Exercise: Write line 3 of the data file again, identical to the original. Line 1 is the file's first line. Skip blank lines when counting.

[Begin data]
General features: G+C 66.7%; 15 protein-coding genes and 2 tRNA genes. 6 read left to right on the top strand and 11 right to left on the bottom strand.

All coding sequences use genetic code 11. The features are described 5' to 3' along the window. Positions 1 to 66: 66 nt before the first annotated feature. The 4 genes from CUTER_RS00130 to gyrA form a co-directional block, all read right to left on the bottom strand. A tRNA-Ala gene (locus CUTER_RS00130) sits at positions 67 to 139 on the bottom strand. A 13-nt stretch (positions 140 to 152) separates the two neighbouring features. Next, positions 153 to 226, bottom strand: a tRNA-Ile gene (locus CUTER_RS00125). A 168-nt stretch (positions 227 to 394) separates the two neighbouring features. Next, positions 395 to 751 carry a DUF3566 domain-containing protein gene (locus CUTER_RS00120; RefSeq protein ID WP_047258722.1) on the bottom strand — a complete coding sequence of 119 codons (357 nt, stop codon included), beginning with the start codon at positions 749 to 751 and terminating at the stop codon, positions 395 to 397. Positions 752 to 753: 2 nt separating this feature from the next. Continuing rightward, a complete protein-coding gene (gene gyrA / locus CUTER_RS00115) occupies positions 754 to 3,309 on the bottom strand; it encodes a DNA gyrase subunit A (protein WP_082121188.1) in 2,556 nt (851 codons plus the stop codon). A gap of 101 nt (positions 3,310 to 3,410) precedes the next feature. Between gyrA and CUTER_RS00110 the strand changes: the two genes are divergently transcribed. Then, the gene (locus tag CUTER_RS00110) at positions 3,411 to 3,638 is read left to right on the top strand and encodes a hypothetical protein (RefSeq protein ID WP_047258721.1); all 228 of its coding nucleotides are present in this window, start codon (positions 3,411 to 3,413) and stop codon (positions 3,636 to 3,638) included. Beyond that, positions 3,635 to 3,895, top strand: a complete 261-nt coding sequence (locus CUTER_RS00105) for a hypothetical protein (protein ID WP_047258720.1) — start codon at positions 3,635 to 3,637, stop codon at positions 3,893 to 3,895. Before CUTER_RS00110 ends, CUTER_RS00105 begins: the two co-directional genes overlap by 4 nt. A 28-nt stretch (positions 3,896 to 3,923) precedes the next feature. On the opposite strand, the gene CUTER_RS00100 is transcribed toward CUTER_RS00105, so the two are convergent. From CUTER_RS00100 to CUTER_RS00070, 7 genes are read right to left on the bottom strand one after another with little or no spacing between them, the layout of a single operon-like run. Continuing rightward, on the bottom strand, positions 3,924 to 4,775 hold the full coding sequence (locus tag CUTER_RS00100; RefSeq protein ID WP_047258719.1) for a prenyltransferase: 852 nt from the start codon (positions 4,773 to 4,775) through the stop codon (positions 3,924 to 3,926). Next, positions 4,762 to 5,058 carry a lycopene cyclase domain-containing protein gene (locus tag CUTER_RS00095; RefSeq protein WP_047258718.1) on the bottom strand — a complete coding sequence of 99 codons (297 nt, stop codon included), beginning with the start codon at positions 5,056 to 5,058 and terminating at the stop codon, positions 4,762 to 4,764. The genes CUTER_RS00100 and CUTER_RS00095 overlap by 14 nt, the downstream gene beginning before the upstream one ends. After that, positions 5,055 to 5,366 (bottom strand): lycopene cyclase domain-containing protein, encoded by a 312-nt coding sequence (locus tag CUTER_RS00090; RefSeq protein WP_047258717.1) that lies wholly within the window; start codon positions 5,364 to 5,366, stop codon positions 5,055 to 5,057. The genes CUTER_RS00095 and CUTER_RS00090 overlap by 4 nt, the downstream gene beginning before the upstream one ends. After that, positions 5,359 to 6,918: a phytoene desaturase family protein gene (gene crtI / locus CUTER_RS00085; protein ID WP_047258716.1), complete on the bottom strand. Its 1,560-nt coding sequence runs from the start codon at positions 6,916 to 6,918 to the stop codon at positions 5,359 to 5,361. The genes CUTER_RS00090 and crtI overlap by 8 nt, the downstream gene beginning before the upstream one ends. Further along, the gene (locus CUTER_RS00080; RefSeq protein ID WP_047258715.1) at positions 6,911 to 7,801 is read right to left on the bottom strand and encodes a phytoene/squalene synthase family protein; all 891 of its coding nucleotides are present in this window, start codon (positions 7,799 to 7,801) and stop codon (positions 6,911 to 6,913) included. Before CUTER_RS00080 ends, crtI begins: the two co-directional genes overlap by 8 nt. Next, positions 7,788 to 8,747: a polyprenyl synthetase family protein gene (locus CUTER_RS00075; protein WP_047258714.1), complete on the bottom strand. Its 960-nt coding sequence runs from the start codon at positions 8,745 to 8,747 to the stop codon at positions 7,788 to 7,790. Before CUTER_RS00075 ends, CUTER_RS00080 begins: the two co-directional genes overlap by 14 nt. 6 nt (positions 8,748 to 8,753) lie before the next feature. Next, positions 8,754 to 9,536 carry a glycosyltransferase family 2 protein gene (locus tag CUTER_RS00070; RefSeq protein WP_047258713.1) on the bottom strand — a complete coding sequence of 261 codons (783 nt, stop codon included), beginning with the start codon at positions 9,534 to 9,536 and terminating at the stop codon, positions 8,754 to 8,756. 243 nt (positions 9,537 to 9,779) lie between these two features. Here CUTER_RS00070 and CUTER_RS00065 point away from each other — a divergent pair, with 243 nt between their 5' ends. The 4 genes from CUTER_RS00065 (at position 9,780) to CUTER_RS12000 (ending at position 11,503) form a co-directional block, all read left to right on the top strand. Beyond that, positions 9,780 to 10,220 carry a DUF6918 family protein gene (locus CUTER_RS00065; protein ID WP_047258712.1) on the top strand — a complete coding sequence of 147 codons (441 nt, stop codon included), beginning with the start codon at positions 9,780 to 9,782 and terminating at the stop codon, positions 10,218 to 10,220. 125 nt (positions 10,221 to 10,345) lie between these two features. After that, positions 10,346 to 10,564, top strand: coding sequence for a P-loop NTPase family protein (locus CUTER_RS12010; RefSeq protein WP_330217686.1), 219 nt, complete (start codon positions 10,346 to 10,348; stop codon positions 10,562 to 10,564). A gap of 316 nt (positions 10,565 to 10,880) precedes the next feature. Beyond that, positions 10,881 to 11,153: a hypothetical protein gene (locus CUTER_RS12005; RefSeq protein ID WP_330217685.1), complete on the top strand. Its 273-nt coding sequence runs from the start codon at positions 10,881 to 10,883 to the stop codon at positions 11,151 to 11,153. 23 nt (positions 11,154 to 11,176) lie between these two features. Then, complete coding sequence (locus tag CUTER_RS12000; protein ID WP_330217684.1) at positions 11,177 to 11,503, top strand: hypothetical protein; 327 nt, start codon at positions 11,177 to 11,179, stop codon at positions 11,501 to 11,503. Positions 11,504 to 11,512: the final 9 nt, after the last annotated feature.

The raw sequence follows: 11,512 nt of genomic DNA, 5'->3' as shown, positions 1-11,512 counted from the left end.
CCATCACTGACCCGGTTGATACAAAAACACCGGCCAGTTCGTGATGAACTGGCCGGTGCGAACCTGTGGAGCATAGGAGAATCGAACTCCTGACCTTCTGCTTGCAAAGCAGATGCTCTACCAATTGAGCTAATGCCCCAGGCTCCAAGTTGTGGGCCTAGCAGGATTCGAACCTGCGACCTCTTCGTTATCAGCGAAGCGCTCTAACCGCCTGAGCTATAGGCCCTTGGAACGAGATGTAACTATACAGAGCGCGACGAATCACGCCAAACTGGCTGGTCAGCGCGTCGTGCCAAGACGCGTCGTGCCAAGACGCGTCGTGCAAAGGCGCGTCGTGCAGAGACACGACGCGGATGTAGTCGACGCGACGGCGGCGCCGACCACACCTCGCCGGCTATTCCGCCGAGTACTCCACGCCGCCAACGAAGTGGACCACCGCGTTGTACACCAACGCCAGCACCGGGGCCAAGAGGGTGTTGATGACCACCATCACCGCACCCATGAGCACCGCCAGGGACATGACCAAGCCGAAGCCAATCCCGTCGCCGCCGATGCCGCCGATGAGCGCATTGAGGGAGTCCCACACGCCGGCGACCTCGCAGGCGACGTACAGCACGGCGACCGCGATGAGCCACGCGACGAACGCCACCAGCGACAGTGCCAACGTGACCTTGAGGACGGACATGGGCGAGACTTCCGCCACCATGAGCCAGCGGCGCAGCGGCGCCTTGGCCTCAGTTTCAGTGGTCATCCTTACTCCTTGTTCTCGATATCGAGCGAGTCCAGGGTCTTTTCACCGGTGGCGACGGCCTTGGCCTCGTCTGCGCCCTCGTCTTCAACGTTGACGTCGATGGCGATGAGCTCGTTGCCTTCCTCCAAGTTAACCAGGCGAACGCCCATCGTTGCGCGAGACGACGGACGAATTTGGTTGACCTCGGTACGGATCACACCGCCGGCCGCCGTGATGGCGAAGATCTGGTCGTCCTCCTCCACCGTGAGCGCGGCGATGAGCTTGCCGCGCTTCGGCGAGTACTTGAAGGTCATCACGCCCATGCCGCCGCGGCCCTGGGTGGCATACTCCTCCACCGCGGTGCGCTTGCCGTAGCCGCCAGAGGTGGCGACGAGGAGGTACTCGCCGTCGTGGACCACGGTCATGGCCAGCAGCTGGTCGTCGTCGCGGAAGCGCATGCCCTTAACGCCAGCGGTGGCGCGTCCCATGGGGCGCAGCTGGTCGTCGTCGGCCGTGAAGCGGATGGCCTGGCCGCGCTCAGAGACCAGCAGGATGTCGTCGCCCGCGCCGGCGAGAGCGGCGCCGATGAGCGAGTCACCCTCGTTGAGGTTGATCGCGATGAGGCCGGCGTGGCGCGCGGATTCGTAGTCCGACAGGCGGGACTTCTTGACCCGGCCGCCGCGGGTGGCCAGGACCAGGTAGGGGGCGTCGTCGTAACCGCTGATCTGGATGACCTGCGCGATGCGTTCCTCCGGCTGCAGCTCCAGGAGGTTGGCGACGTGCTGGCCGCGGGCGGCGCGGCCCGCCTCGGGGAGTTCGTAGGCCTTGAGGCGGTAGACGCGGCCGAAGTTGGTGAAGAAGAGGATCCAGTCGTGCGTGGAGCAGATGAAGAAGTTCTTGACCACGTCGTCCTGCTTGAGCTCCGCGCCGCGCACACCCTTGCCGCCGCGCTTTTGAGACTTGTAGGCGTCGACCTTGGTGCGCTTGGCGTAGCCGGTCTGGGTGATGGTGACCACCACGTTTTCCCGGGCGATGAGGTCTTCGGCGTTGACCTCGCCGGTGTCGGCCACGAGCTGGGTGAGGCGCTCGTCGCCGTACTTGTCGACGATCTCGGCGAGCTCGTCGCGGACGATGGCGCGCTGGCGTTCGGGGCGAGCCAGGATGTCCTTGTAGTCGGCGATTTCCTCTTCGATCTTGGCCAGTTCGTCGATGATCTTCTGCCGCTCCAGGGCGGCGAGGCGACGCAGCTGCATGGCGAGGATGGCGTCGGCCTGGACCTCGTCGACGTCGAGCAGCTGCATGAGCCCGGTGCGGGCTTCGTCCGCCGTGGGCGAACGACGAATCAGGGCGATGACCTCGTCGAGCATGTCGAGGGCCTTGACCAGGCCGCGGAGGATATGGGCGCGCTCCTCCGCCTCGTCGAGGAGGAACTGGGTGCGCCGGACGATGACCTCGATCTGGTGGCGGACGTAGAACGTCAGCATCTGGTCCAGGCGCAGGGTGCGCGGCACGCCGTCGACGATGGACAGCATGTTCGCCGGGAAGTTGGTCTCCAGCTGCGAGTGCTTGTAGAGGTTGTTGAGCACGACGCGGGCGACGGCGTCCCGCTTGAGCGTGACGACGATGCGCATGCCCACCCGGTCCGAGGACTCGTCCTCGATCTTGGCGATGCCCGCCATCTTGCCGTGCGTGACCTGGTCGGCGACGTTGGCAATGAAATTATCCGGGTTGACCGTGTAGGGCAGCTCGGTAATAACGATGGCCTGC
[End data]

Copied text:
The raw sequence follows: 11,512 nt of genomic DNA, 5'->3' as shown, positions 1-11,512 counted from the left end.